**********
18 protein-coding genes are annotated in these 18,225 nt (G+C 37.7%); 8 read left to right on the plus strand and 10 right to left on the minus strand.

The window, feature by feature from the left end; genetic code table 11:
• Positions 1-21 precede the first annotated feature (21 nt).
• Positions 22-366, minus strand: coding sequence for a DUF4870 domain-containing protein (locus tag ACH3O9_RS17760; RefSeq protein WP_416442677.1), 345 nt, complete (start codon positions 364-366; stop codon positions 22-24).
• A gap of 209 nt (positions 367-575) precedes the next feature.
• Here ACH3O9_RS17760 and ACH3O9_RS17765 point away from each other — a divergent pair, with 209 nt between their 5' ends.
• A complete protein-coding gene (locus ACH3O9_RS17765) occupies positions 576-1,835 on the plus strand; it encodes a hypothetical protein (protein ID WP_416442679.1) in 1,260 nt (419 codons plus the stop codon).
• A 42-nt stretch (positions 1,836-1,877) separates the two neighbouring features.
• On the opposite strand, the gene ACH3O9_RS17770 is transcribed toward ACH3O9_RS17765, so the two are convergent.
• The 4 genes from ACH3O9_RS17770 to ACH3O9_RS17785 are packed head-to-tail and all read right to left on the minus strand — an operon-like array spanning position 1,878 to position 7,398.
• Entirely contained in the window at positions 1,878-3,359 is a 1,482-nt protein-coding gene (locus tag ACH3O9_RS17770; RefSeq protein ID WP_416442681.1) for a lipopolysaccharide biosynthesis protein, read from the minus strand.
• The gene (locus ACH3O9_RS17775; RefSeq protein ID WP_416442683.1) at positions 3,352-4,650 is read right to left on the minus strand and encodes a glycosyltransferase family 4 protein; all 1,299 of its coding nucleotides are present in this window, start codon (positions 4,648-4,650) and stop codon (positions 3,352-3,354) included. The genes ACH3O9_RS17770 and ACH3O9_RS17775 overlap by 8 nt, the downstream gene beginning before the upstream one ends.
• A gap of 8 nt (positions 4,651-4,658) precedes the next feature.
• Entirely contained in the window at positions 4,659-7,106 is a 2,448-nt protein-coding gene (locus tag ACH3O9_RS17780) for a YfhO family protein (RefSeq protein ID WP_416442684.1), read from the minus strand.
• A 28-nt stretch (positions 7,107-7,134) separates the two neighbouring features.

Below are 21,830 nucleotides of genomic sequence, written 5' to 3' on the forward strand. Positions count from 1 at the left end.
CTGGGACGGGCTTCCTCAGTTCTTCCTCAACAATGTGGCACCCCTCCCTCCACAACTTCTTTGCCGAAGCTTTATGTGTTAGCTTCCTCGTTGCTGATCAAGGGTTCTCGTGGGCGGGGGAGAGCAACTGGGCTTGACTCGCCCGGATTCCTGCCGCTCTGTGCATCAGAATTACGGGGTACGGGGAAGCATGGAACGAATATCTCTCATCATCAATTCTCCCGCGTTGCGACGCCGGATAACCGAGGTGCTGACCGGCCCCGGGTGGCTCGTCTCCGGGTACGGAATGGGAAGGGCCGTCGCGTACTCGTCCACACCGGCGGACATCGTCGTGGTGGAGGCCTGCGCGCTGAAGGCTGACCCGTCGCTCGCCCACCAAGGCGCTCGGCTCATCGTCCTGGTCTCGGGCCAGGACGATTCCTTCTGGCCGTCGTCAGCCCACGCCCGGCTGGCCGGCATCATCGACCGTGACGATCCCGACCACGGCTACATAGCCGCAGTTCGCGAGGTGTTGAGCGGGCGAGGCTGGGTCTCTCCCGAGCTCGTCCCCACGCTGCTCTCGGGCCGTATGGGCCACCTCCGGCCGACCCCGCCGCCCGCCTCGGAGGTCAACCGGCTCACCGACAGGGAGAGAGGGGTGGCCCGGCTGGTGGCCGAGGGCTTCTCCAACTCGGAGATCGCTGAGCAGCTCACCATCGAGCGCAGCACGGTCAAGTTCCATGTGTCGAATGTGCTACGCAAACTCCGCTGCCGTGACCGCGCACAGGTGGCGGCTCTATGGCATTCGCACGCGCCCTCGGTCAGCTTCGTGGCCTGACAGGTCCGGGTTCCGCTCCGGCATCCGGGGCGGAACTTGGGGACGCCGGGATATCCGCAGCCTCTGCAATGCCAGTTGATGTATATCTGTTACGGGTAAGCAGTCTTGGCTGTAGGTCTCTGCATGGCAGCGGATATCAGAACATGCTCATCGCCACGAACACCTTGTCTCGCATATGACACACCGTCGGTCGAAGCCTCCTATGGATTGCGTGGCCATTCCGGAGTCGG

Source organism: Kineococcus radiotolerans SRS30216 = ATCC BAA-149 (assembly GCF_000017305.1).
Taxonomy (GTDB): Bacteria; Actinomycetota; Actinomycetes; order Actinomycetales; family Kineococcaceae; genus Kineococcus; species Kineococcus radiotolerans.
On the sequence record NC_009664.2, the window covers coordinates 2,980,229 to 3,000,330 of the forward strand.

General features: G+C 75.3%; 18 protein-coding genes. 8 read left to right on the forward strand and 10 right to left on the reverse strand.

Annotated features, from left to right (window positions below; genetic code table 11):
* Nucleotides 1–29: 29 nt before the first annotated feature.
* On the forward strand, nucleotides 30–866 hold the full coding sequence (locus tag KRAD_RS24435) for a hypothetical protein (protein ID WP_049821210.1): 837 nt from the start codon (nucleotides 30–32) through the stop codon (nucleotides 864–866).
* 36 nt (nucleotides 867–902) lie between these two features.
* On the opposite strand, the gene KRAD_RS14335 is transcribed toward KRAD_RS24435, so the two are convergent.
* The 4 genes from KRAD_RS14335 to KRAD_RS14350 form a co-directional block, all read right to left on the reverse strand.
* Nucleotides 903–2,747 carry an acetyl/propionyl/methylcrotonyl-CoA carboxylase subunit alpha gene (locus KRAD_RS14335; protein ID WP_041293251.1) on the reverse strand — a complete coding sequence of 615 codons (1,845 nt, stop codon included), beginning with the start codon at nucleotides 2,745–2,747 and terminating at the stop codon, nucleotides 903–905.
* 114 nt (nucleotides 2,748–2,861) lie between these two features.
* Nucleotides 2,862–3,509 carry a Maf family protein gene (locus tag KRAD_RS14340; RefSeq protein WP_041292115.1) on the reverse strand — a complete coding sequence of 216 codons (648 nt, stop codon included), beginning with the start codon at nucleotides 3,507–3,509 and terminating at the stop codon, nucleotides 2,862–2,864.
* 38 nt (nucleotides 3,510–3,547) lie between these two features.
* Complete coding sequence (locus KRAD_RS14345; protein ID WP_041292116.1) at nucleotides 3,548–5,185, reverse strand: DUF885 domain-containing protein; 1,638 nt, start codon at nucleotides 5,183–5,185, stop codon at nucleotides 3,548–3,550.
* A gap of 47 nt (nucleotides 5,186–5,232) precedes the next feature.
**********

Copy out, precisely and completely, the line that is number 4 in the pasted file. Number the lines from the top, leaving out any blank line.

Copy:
• Positions 22-366, minus strand: coding sequence for a DUF4870 domain-containing protein (locus tag ACH3O9_RS17760; RefSeq protein WP_416442677.1), 345 nt, complete (start codon positions 364-366; stop codon positions 22-24).